At this point, Republican leaders still seem committed to repealing Obamacare first before a replacement comes along. Ways and Means Chairman Kevin Brady (R-TX) told TPM that reconciliation would move first and then any pieces of Obamacare that couldn't be repealed through reconciliation would be repealed through subsequent legislation.

"There will be several steps," Brady told TPM.

Brady said that he has had discussions with Democrats to try to repeal the law with legislation, but that "they feel pretty strongly about the current law and believe it can be fixed."

Rep. Todd Rokita, the vice chairman of the House Budget Committee, said he disagreed with analysis that repeal and replace had to be done simultaneously.

"I don't necessarily agree with that when there is a two-year transition to get off of this," Rokita told TPM. "Our job is going to have to be to decide what we are going to be replacing with and there are great plans out there already we just have to coalesce them into one package. The replacement has to come after the repeal from a process standpoint."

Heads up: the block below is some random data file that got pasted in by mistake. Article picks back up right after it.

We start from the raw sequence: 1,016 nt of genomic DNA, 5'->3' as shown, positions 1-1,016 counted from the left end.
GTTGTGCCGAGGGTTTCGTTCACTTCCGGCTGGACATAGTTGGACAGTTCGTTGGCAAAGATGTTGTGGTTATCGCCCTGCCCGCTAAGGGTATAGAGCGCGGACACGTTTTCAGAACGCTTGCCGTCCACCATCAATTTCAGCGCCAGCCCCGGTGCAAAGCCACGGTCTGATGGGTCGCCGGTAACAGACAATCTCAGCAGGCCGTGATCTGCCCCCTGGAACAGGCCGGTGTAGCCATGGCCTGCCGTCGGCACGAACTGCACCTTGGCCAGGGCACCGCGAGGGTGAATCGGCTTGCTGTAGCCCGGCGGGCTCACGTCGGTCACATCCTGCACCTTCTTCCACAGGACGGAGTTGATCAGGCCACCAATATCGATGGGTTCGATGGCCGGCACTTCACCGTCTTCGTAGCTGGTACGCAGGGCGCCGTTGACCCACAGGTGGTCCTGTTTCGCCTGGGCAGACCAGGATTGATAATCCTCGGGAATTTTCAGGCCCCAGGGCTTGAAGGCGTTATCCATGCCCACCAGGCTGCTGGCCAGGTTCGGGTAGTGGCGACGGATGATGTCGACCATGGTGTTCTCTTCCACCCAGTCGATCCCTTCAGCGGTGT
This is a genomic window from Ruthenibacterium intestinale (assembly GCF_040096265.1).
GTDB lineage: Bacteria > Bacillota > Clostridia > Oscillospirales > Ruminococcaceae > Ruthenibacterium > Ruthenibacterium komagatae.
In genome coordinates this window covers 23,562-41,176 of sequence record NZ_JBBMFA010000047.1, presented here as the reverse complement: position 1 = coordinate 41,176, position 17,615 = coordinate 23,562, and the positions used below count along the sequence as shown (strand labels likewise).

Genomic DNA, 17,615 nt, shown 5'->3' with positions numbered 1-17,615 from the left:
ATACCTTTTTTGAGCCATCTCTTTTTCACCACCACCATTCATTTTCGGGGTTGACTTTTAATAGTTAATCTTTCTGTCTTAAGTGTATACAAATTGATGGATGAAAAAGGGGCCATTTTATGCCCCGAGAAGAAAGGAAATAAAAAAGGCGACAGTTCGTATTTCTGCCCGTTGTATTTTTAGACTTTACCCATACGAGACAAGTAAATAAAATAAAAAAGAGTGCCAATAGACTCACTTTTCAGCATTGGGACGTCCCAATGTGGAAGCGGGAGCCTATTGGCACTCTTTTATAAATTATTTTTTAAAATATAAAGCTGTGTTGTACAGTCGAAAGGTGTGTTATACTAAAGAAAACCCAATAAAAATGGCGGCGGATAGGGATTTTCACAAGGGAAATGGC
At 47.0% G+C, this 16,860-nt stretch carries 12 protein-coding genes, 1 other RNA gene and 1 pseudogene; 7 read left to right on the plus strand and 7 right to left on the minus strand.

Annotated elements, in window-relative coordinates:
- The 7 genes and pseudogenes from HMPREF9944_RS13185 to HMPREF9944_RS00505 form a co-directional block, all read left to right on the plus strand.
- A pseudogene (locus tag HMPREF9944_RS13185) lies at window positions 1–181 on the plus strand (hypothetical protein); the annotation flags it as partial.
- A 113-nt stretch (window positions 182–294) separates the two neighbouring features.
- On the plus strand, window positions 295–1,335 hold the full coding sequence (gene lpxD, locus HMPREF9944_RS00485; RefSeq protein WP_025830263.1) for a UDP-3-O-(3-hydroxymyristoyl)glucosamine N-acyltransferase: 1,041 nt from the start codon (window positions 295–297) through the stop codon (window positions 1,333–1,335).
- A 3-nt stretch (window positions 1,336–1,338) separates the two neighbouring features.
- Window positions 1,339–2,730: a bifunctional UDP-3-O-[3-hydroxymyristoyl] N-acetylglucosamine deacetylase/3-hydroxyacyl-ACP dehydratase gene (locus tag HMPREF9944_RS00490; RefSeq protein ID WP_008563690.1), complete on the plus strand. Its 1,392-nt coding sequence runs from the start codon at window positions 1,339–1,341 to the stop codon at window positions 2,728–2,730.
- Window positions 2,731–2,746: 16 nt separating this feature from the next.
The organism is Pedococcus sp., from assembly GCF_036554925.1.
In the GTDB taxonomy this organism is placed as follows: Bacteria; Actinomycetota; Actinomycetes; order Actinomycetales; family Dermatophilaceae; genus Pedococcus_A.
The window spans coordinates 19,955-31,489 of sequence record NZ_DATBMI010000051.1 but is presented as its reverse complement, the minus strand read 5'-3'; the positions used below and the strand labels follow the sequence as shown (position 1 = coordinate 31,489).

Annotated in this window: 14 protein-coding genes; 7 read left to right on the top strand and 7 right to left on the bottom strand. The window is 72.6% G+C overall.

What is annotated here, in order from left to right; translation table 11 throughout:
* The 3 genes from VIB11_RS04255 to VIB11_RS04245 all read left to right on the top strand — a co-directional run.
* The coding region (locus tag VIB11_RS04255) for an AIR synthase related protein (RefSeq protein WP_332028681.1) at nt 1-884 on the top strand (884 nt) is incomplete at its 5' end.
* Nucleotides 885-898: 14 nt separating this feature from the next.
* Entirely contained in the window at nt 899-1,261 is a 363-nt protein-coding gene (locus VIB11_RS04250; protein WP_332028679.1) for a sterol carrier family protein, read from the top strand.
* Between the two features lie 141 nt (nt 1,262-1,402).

Rokita argued that President-elect Trump will have to go out and pressure Democrats to get on board.

"He's going to have to be in Senate Democrats' states pointing out that particular senator is the problem to the American people getting a better replacement. We are going to have a better replacement. It is going to be driven by consumer choices, not government choices," Rokita said.

It's possible that in order to repeal all the parts of Obamacare or replace it, Republicans in the Senate would have to override the parliamentarian. Brady wouldn't comment on if that was still a possibility, only adding that they are having "lots of discussions."

"The Senate really drives the reconciliation with the Byrd rules. The House will continue to advance major reforms. The Senate, with the rules, have a tougher challenge," Brady told TPM.

Rokita also wouldn't weigh in on whether the Senate should just jam through a fuller repeal and override the parliamentarian.

"That is a discussion for a different day," Rokita said.

ABOUT THE AUTHOR

Lauren Fox is a reporter at Talking Points Memo.